Daniel Stewart

Daniel is currently a 6th grader at Nyack Middle School. His journey began in 2010, when he was born. Christmas morning, at 28 weeks, weighing only 2 lbs. Daniel wasn’t expected to make it more than two days, and at this point is where he began to show his strength and determination. He spent the next four months of his life being transferred to and from 3 different neonatal intensive care units, under the care of countless nurses and doctors, where he required significant support from numerous medical devices. The first four years of his life were extremely frustrating, not only due to his medical condition but also because of inconsistency of the approach to his care. His primary diagnosis was simply prematurity, although Daniel presented with an array of various medical issues ranging from breathing (Chronic Lung Disease), swallowing, (CPD), digestive (severe GURD), motor delays, and cognitive delays, along with other issues due to his prematurity. Daniel would go on to be undiagnosed for 4½ years, being sent to specialists in the state to specialist out of state with no answers. He would eventually be diagnosed with Cricopharyngeal Dysphagia (CPD) which meant he was unable to swallow. This meant Daniel would require a feeding tube in order to receive any nutrition or hydration. He remained on a G-tube for the first 4 years of his life. Daniel went in for his first surgery after only one month. He continued to need surgeries, with the last of them being this past August. Throughout his childhood, Daniel has been admitted to the hospital on many occasions, primarily due to pneumonia caused by aspiration. Since birth, he has been diagnosed with Chronic Lung disease for which he has been followed closely by a pediatric pulmonologist. Since his days in the NICU Daniel has come a long way but still faces many hurdles daily. Daniel has a team of doctors that he sees for various medical conditions. He was found to have a Peniel gland cyst, which requires monitoring by a neurosurgeon. Due to his premature birth, Daniel is not the average sixth grader. He is delayed in his cognitive function. His speech and motor skills are delayed and combined with severe social anxiety which makes it almost impossible to socialize with other children. Daniel is aware of many of the differences between him and his peers, yet he continues to persevere. He is currently being evaluated by a child neuropsychologist in order to help find the most appropriate learning environment for him. He is currently attending a middle school and has been placed in an environment, which is not in his best interest, Daniel is incredibly brave and resilient. Throughout this time, the financial costs of his care have put a burden on my family and my extended family. Due to the situation, we have lived with my parents for the help we need with his care and emotional support. Daniel is a proud big brother and continues to inspire those who know of his difficult journey.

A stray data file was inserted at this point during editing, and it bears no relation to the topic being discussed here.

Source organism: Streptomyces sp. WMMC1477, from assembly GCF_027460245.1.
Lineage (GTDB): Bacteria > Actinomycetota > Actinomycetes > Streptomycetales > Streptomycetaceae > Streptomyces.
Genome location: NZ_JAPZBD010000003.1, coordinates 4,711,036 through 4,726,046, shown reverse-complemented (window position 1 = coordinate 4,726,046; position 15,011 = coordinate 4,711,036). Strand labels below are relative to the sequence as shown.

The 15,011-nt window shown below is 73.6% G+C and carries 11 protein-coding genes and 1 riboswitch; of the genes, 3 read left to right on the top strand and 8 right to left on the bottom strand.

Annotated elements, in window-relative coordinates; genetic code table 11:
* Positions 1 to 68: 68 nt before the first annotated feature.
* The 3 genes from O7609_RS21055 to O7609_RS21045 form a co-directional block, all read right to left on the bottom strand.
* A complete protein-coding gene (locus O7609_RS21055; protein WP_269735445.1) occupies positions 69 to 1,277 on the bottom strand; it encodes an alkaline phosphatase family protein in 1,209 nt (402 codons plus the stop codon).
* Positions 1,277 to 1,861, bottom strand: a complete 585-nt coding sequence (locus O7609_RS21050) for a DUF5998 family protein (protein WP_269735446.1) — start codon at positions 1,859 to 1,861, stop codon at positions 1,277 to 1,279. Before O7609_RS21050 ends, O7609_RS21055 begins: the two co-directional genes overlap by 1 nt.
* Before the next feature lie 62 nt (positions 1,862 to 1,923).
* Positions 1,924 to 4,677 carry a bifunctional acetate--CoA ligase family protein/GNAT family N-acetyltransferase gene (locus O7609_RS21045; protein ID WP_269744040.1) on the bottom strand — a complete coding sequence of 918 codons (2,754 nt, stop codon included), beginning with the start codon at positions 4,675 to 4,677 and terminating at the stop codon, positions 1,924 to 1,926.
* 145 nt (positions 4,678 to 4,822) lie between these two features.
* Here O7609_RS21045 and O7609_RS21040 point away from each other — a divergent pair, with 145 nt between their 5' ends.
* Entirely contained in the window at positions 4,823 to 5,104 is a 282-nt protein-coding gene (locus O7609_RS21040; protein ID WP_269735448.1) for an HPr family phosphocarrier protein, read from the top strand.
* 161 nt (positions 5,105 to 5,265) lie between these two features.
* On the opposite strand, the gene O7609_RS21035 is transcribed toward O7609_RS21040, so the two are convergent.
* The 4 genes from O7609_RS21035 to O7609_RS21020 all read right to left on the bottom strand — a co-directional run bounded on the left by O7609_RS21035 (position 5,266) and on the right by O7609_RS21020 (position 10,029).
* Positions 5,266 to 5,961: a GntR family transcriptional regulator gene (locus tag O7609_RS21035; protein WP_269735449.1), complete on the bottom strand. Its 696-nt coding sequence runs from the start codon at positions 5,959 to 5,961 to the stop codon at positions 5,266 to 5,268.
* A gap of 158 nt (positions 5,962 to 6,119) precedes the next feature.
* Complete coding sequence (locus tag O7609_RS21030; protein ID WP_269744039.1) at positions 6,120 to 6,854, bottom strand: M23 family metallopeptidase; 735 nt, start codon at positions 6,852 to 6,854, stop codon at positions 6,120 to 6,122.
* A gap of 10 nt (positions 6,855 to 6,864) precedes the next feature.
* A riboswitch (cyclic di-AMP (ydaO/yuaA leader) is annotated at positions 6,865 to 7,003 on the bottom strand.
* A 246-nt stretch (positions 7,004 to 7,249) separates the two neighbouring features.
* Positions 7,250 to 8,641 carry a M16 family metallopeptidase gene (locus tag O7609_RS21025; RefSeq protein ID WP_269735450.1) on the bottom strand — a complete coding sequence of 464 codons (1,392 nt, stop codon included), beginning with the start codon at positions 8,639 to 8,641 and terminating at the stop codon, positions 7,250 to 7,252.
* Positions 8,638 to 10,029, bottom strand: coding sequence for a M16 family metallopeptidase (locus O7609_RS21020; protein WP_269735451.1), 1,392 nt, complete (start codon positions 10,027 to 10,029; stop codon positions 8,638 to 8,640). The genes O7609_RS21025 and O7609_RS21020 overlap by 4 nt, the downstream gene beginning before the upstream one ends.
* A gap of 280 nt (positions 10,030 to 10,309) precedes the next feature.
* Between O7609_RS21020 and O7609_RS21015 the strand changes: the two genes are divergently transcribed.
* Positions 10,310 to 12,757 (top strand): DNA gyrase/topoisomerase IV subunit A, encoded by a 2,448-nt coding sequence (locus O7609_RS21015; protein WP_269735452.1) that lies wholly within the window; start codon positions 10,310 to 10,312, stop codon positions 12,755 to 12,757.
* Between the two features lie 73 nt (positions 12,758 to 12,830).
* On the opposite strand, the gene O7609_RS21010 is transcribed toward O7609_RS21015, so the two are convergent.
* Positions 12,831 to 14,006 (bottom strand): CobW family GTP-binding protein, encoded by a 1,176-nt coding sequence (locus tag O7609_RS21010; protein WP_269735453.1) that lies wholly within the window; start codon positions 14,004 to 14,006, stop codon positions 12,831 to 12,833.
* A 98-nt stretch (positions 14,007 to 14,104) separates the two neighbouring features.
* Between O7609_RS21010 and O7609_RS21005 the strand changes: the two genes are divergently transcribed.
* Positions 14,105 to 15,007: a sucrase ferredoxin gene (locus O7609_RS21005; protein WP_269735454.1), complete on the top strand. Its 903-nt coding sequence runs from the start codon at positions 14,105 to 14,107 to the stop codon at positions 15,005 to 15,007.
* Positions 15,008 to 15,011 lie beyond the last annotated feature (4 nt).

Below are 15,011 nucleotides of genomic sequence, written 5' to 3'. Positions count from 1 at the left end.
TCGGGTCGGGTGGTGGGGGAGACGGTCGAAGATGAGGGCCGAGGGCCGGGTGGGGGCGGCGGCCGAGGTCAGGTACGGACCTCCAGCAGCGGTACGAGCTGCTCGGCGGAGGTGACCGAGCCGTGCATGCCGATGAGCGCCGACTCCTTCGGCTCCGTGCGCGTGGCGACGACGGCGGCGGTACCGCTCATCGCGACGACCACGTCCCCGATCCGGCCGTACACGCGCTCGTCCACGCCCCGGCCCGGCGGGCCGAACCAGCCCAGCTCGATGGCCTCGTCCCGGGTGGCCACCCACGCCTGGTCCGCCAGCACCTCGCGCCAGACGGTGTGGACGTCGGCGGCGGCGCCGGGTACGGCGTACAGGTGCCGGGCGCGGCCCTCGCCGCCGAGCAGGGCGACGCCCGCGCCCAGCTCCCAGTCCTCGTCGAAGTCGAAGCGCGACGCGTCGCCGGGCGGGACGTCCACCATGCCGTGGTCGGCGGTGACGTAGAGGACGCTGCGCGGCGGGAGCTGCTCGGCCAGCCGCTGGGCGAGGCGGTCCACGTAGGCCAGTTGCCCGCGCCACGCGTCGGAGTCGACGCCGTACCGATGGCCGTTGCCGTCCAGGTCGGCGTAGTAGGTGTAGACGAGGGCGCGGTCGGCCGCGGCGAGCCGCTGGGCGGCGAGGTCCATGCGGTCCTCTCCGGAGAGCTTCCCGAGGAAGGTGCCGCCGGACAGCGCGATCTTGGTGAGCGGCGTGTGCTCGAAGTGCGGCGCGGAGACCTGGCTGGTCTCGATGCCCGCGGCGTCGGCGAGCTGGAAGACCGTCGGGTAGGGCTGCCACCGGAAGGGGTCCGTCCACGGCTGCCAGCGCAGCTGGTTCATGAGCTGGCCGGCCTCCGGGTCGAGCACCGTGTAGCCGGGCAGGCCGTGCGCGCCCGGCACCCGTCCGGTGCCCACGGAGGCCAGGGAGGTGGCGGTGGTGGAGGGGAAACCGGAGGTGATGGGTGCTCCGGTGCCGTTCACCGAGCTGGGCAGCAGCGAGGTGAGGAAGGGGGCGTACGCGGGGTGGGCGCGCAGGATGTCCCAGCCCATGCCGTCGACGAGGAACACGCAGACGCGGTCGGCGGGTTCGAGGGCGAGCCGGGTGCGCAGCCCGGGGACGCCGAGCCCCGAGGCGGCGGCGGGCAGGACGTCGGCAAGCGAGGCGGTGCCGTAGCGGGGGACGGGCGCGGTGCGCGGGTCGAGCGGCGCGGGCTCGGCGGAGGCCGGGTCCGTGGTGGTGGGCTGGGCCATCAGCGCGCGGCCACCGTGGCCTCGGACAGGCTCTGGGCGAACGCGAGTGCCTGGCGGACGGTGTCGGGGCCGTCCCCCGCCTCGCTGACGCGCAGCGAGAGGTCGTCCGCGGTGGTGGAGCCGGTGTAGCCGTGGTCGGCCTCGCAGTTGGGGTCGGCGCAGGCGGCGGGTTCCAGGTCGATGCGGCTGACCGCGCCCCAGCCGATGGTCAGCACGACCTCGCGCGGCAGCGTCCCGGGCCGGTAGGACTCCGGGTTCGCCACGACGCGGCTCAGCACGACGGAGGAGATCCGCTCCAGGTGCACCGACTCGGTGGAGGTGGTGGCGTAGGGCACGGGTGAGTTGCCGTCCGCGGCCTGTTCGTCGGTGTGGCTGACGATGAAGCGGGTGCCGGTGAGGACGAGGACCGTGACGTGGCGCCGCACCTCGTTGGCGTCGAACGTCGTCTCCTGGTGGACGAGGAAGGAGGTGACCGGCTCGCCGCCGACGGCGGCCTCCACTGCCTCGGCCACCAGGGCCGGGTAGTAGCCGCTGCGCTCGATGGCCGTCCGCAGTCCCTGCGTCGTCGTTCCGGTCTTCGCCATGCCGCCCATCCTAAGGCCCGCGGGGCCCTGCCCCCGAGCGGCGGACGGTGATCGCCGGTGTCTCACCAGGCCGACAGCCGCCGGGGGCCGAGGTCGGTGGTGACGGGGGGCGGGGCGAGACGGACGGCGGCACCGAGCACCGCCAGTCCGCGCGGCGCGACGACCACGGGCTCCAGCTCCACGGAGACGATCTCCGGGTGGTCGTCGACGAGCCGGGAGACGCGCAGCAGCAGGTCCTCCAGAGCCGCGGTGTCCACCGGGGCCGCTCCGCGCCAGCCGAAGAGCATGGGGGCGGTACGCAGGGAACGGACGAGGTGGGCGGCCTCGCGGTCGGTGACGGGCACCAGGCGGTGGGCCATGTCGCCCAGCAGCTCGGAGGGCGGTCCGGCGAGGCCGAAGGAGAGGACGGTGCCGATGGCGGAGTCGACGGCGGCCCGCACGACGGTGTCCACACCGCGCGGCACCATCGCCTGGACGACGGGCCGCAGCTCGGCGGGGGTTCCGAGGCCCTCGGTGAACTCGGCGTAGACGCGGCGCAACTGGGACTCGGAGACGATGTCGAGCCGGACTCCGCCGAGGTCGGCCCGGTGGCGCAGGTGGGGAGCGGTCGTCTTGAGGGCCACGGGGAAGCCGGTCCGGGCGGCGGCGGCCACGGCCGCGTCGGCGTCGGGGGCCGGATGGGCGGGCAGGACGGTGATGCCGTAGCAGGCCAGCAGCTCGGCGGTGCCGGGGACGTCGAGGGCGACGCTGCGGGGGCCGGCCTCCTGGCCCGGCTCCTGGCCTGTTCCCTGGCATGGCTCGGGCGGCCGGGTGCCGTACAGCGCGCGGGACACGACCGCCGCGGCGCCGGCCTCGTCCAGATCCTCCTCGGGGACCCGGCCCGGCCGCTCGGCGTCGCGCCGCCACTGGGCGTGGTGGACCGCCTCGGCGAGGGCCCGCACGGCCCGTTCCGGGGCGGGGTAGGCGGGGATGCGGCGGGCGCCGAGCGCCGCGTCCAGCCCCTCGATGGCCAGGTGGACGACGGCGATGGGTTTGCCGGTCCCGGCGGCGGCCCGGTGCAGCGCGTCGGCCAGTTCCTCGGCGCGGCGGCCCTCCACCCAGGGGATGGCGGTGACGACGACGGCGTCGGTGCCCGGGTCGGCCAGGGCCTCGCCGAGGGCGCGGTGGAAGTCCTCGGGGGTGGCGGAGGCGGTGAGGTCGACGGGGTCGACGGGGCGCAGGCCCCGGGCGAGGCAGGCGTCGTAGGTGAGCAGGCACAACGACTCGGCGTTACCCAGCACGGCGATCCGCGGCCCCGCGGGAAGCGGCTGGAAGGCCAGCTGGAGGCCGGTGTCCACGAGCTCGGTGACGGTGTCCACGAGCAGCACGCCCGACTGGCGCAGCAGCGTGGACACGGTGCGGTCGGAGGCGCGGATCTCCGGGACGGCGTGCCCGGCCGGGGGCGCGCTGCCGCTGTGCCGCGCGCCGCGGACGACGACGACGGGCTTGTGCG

Cassidy Ulrich

Meet Cassidy Ulrich of West Nyack: Cassidy was diagnosed with glioblastoma, a rare form of brain cancer, at just 7 months old. In February 2020, she underwent surgery at New York Presbyterian to remove most of the tumor on the left side of her brain. After her surgery, she was diagnosed with epilepsy and went on to receive four rounds of chemotherapy at Memorial Sloan Kettering. In September 2020, Cassidy had another brain surgery to try to stop her recurrent seizures, as well as remove more residual tumor. This surgery did not cure her epilepsy, but her neurologist continued to alter her medications to lessen the severity and frequency of her seizures. In July 2021, a routine MRI showed Cassidy had a new small tumor on the right side of her brain. For now, her oncologist has decided to monitor it with scans every 3–4 months. Despite everything she has been through, Cassidy continues to amaze her family. She is now a sweet, happy three-year-old who just started preschool in September and enjoys playing with her brother.